Your Money for This?

You won’t believe these stories.

After Hurricane Katrina swallowed up New Orleans, people demanded to know why the federal government had been shortchanging Louisiana. Where was the funding this vulnerable state needed to stave off disaster? Well, it turns out Louisiana was getting lots of taxpayer dollars, hundreds of millions more than many other states. The big problem was not the amount of money going to Louisiana, but how it was all being spent. Enough sure wasn’t earmarked for New Orleans’ levees.

The sad truth is that our tax dollars are often wasted. Sometimes the misspent amounts are huge, sometimes fairly small. Their impact is rarely on the scale of Katrina, thank goodness, but at a time of strained budgets and huge deficits, every example of waste and abuse is an outrage.

Bridge to Nowhere
You’re probably seething at how much it costs now to fill up your car’s gas tank. Well, get this. Part of the tax on every gallon of gas is helping to pay for prize pork in Alaska. Political pork, that is, in the form of a hugely expensive, state-of-the-art bridge that connects, well, not much of anything.

This year, in the small fishing village (and cruise-ship stop) of Ketchikan, Alaska, Rep. Don Young, the state’s only U.S. Congressman since 1973, vacuumed up nearly half a billion dollars for new Alaskan bridges that will serve just several thousand people.

Within the huge six-year $286.5 billion highway bill that President Bush signed in August, Young procured some $454 million. He can do that because he is the chairman of the House Committee on Transportation and Infrastructure, and because he apparently doesn’t care that he’s robbing U.S. taxpayers to pay for unnecessary projects.

One of the Alaskan bridges being constructed is a $223 million edifice that will connect Ketchikan (pop. 14,000) to Gravina Island (pop. 50). But this bridge isn’t just a simple connective link; it is an architectural feat rivaling some of America’s most renowned bridges. The Ketchikan-Gravina Island bridge is designed to be slightly shorter than the Golden Gate Bridge, and fully 200 feet above water at its apex (the better for cruise ships to pass underneath).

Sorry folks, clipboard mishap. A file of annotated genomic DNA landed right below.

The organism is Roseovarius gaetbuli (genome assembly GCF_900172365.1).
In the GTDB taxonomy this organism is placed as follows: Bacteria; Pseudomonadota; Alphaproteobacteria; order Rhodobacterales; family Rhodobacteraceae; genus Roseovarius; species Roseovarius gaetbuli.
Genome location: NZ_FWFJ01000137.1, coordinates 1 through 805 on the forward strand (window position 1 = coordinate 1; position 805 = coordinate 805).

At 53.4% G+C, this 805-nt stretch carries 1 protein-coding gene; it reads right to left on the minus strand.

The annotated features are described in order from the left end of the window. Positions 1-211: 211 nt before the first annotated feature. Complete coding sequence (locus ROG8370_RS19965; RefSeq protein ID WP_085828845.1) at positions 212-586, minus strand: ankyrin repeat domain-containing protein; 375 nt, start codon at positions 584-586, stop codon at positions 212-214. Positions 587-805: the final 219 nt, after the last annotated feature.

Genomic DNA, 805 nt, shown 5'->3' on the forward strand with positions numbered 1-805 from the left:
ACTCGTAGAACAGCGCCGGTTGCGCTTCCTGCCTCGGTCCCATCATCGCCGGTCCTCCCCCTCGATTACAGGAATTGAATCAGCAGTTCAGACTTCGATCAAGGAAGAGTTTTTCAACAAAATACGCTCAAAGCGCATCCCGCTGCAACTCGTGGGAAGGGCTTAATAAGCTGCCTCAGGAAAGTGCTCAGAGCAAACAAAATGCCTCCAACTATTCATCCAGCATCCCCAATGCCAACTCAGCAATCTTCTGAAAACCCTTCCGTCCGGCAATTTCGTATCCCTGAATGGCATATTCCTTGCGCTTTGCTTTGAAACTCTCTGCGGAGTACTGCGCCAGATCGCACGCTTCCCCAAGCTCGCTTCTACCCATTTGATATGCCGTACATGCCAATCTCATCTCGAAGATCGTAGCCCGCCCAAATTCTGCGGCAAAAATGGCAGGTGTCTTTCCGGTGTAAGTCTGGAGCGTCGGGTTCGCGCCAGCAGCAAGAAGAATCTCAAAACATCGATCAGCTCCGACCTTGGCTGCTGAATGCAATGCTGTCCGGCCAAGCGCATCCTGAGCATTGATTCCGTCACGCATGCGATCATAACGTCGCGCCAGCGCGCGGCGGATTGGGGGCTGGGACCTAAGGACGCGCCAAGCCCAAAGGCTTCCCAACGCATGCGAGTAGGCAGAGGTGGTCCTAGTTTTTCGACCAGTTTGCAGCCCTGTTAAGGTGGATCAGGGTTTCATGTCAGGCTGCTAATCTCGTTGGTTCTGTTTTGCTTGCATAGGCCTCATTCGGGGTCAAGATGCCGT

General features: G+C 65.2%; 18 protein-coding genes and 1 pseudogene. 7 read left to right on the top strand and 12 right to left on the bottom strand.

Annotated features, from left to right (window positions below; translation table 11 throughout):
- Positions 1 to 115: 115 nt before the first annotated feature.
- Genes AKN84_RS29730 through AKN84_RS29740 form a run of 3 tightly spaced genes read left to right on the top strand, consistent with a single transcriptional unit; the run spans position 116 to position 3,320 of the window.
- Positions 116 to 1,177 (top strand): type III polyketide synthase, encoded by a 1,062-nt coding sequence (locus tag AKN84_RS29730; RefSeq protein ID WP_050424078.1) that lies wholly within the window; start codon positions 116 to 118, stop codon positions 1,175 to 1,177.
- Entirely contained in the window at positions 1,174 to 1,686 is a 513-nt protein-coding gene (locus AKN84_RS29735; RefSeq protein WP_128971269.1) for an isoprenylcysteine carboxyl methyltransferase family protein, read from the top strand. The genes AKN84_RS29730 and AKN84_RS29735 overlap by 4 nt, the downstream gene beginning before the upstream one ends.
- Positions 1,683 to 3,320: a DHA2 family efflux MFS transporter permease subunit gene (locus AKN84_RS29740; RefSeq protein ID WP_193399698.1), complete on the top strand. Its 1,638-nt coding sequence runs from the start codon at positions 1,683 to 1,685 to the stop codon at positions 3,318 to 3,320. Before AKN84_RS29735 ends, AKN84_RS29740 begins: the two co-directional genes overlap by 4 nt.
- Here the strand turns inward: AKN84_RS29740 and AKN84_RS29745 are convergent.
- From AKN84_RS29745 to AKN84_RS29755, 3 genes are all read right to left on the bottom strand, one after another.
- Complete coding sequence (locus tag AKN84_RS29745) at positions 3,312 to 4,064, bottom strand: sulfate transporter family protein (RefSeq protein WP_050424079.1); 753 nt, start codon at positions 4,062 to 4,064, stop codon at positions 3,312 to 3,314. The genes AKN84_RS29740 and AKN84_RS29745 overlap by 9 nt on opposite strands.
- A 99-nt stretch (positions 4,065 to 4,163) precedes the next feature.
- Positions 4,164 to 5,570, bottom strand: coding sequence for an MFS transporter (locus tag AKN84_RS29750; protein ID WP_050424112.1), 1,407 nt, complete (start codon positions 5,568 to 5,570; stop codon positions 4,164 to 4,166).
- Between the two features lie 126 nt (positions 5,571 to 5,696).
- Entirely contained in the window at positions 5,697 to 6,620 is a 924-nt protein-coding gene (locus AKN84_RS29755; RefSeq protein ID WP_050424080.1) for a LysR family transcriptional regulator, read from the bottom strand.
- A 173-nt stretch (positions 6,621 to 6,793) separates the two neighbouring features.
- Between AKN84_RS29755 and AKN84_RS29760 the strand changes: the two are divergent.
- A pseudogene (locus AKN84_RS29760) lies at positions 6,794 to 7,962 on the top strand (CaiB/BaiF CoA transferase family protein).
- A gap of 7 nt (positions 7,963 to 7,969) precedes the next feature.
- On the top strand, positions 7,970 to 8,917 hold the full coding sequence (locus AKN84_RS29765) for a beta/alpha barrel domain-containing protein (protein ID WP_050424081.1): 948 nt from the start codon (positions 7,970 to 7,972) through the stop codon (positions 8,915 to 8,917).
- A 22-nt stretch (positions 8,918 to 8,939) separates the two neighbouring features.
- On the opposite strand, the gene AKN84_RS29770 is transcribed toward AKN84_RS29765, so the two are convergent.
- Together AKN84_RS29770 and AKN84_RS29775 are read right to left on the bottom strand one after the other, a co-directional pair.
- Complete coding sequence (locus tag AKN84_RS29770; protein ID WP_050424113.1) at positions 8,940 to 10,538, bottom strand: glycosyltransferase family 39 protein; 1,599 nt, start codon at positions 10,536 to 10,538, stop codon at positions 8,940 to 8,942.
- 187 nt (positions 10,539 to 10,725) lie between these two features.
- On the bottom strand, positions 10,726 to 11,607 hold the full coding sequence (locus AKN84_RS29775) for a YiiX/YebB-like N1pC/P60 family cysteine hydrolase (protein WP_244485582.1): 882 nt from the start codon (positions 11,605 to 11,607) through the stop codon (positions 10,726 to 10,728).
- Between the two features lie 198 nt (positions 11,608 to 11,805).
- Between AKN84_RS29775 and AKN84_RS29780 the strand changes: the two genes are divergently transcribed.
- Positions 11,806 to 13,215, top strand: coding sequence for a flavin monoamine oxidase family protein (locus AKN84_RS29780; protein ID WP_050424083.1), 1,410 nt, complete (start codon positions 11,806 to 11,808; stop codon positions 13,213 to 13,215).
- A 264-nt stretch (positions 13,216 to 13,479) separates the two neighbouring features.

The preposterous “need” for the bridge is that the airport serving Ketchikan is situated on Gravina Island. However, residents have easily crossed the Tongass Narrows in a mere seven minutes by ferry for more than three decades. Not only is the ferry quick and cost-effective, it connects residents to an airport with fewer than ten commercial flights per day.

In the annals of odious oinkmanship, Young has earned a special place in hog heaven. The Republican Congressman even went so far as to name the bill in honor of his wife and include a provision that one of the Alaskan bridges be named “Don Young’s Way.” Young is so unrepentant that he actually bragged about the bill and his procurement prowess: “I stuffed it like a turkey.”

The Artful Dodger
Five years ago, when city officials in Livermore, California, needed an artist to create a unique mosaic for the entrance to its new library, they turned to Maria Alquilar. An artist now based in Miami, she had completed successful projects for other cities, and agreed to the job for a cool $40,000. It took a year, but Alquilar finished her work of art: a colorful 18-foot mosaic, the centerpiece of which is a tree of life surrounded by icons representing history, art, literature and science — and which contains 175 names and cultural references.

Everything seemed to be fine at first — until shortly after the library’s opening, when astute citizens realized that the mosaic contained 11 misspelled words. Adding insult to injury, among those misspelled words were some famous names, like “Eistein” (Einstein) and “Shakespere” (Shakespeare).

All the names and words of the mosaic had been spelled correctly in the sketches Alquilar had prepared. So was she just sloppy when she was completing the mosaic? She admitted to The San Francisco Chronicle that she had noticed that “Einstein” was misspelled but decided to ignore the gaffe. “I just wasn’t concerned,” she said. “None of us are particularly good spellers anymore because of computers.” Ah, yes, the old “spell-check defense,” just what every library wants to hear.